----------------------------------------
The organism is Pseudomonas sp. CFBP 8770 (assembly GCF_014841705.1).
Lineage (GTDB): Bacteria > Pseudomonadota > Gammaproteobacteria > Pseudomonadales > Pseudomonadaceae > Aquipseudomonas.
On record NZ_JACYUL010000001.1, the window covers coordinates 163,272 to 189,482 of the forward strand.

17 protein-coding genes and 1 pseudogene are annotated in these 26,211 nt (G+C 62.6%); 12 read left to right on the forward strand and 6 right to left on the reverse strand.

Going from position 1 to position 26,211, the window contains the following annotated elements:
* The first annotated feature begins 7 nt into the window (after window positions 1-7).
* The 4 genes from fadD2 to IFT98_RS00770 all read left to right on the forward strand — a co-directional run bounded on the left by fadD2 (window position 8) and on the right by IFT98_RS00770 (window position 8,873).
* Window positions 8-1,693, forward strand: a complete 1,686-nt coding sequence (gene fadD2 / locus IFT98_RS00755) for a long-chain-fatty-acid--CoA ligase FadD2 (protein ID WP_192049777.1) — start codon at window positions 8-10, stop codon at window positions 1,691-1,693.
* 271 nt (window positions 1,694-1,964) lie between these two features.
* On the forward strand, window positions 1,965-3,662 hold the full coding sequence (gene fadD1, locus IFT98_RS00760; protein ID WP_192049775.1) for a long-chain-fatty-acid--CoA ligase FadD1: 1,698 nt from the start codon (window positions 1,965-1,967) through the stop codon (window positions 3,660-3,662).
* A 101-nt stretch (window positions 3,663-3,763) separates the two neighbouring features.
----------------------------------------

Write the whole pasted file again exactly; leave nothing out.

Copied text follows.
The organism is Pseudomonas sp. CFBP 8770 (assembly GCF_014841705.1).
Lineage (GTDB): Bacteria > Pseudomonadota > Gammaproteobacteria > Pseudomonadales > Pseudomonadaceae > Aquipseudomonas.
On record NZ_JACYUL010000001.1, the window covers coordinates 163,272 to 189,482 of the forward strand.

17 protein-coding genes and 1 pseudogene are annotated in these 26,211 nt (G+C 62.6%); 12 read left to right on the forward strand and 6 right to left on the reverse strand.

Going from position 1 to position 26,211, the window contains the following annotated elements:
* The first annotated feature begins 7 nt into the window (after window positions 1-7).
* The 4 genes from fadD2 to IFT98_RS00770 all read left to right on the forward strand — a co-directional run bounded on the left by fadD2 (window position 8) and on the right by IFT98_RS00770 (window position 8,873).
* Window positions 8-1,693, forward strand: a complete 1,686-nt coding sequence (gene fadD2 / locus IFT98_RS00755) for a long-chain-fatty-acid--CoA ligase FadD2 (protein ID WP_192049777.1) — start codon at window positions 8-10, stop codon at window positions 1,691-1,693.
* 271 nt (window positions 1,694-1,964) lie between these two features.
* On the forward strand, window positions 1,965-3,662 hold the full coding sequence (gene fadD1, locus IFT98_RS00760; protein ID WP_192049775.1) for a long-chain-fatty-acid--CoA ligase FadD1: 1,698 nt from the start codon (window positions 1,965-1,967) through the stop codon (window positions 3,660-3,662).
* A 101-nt stretch (window positions 3,663-3,763) separates the two neighbouring features.